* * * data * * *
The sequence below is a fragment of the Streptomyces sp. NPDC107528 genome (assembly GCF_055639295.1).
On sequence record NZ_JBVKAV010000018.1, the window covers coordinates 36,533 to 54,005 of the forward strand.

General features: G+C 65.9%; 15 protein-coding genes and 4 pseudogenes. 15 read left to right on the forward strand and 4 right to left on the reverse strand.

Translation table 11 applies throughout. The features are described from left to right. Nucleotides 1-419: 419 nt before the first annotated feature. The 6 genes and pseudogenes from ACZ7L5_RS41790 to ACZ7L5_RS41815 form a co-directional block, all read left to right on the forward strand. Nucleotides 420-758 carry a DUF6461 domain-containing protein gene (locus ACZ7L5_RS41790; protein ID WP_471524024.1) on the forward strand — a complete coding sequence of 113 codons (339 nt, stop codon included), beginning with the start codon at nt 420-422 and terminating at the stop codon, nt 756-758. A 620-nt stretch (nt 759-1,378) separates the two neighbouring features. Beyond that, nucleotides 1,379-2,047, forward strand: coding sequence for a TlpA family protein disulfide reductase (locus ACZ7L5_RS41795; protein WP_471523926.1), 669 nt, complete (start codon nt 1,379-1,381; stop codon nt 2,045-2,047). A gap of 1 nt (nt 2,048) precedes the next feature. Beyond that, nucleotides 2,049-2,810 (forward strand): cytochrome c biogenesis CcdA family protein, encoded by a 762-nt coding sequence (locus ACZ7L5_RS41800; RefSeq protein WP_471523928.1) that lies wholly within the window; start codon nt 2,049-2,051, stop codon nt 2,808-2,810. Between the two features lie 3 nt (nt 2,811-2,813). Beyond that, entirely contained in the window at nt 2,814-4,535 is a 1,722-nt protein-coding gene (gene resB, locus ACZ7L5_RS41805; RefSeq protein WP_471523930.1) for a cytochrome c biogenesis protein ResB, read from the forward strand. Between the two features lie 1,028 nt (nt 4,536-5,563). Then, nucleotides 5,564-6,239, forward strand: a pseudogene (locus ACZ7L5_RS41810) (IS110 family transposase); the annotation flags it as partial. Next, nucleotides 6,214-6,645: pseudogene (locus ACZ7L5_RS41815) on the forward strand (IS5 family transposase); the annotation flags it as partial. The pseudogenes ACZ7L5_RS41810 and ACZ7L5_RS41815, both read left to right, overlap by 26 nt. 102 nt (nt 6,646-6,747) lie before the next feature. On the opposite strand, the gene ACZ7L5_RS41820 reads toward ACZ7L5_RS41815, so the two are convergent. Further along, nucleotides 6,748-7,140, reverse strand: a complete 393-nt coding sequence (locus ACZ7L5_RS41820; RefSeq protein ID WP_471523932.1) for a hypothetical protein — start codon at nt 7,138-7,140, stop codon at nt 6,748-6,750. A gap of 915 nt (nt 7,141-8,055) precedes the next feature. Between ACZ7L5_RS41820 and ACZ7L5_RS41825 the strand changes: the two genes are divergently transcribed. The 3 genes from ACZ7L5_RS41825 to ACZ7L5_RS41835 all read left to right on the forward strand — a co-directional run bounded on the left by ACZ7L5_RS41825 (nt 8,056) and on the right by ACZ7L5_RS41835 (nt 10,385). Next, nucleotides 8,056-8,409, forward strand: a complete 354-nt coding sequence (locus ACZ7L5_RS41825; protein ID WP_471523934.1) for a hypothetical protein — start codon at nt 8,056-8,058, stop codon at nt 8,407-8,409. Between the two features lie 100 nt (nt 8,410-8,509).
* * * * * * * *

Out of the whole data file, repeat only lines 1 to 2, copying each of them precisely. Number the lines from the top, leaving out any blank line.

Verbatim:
The sequence below is a fragment of the Streptomyces sp. NPDC107528 genome (assembly GCF_055639295.1).
On sequence record NZ_JBVKAV010000018.1, the window covers coordinates 36,533 to 54,005 of the forward strand.